Entrepreneurs now seem to have more avenues to raise money. How has this changed the nature of entrepreneurs and entrepreneurship?

Most people continue to think, mistakenly, that venture capitalists back most start-ups. Most technology start-ups receive their first funding from angel investors. Jeffrey Sohl at the University of New Hampshire tracks new business formation in the US that is backed by angel investors. According to his annual research in 2016: as many as 71,110 businesses were backed by angel investors (in contrast with 7,750 backed by VCs); in each of the last three years, angels exceeded $24 billion in funding; and, 304,930 angels were active in backing these businesses. It is estimated that 80 per cent of the seed and earlier funding comes from angel investors in the US, 15 per cent from VC firms and around 5 per cent from crowd funding and incubator/accelerator. Most start-ups will never get backed by a venture capital fund.

With failure rates being high in new-generation businesses, are more people losing money or making money?

In the US, studies from the National Venture Capital Association and Angel Capital Association show that failure rates are similar between angels and VCs with 50-70 per cent of deals failing to return the capital that was invested. However, about 10 per cent of the investments return 5-10 times and more. If investors are diversified with at least 24 or more early-stage investments, they have a 90 per cent probability of achieving the asset class return which is in the mid to high 20 per cent annual returns, making it one of the most attractive investment asset classes in the world.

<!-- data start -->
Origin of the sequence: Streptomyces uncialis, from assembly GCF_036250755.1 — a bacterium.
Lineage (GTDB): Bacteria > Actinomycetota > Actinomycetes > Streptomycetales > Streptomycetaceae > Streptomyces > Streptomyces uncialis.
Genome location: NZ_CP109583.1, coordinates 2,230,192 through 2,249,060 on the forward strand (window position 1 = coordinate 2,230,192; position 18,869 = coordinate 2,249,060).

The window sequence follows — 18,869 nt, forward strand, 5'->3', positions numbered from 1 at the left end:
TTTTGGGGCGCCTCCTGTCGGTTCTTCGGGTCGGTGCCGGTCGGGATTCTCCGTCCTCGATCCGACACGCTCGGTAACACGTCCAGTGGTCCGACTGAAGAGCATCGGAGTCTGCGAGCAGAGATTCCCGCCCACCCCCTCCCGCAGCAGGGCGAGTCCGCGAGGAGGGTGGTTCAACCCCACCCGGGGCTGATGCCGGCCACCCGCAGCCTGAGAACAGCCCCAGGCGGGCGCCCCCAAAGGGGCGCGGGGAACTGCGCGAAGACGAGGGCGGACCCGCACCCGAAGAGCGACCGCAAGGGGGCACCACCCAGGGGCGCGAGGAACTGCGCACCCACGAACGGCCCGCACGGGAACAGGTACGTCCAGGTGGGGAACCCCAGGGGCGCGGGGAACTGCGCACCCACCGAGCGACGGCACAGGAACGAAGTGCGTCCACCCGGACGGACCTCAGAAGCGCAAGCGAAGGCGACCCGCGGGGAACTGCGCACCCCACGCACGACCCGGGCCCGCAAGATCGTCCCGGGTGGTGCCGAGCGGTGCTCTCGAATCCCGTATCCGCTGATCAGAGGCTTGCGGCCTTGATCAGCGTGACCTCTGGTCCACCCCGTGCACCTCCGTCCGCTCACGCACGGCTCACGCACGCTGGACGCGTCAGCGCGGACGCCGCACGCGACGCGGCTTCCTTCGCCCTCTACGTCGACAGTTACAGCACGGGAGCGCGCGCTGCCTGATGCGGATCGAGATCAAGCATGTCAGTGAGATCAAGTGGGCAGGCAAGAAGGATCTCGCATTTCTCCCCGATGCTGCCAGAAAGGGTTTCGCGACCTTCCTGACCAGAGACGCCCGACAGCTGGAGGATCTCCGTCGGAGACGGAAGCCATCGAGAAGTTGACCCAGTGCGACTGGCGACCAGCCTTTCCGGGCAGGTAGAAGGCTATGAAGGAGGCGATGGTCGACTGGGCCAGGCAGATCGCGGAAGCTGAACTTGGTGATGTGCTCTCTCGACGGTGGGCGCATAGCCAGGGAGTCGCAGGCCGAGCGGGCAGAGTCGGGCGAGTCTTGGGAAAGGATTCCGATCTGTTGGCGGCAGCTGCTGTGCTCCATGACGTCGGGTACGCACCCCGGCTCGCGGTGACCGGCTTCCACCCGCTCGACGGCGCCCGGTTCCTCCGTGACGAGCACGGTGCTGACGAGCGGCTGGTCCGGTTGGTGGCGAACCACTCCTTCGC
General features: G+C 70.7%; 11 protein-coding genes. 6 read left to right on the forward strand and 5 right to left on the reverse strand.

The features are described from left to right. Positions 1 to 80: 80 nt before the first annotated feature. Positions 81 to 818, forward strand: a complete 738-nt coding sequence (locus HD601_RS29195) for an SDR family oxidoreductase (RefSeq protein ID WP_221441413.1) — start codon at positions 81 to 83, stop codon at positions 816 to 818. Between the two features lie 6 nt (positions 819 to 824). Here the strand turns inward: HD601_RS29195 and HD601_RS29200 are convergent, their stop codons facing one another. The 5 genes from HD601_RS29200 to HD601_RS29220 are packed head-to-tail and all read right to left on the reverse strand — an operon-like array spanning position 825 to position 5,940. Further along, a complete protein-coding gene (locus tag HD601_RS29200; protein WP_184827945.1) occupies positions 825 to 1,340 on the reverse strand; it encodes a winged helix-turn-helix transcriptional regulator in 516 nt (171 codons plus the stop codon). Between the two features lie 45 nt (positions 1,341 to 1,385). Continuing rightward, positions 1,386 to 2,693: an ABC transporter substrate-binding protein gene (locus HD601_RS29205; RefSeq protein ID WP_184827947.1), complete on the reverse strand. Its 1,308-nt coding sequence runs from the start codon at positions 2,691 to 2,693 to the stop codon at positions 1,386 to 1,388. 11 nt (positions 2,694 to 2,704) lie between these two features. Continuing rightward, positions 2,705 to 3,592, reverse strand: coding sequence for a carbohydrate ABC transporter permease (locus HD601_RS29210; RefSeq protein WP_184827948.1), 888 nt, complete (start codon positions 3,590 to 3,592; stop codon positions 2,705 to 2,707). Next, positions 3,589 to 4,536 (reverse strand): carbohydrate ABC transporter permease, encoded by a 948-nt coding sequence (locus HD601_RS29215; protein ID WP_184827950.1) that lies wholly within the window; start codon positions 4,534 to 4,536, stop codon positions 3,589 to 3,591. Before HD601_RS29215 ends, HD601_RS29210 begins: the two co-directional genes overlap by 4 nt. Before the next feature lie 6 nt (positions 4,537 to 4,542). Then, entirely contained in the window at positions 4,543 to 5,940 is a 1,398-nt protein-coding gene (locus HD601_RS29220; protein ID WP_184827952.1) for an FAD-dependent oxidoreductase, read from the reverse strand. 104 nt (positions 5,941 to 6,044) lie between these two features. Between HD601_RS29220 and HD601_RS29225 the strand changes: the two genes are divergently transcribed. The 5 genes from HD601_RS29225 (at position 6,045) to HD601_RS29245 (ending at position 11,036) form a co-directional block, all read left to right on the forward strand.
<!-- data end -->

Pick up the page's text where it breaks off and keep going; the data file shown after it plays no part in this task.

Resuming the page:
Angel and early-stage investing is still a risky proposition. Is that why more people are staying out of potential wealth-creation opportunities?

Most people don’t understand this enormous wealth creation opportunity or the ways to participate. They simply don’t know how to engage and get started. That is why we wrote the books.

What should angels do to overcome the pitfalls of investing in Fifth Era businesses?

They should group together since there is wisdom in investing with like-minded people who can source more opportunities, share the burden of expert-based due diligence, collectively negotiate for better terms and conditions and then work together to help the companies that do get funded to be successful.

What would be your advice for angel investors in a country like India, where angel investing is fairly recent?

Start off by surrounding yourself by the best investors you can find by joining an angel group. Then take your time and only invest when you are ready to do so. Never be rushed into an investment if you don’t think you are sure – it is much better to say no than have an investment in a company you are not committed to helping succeed.

(The article first appeared in The Hindu BusinessLine.)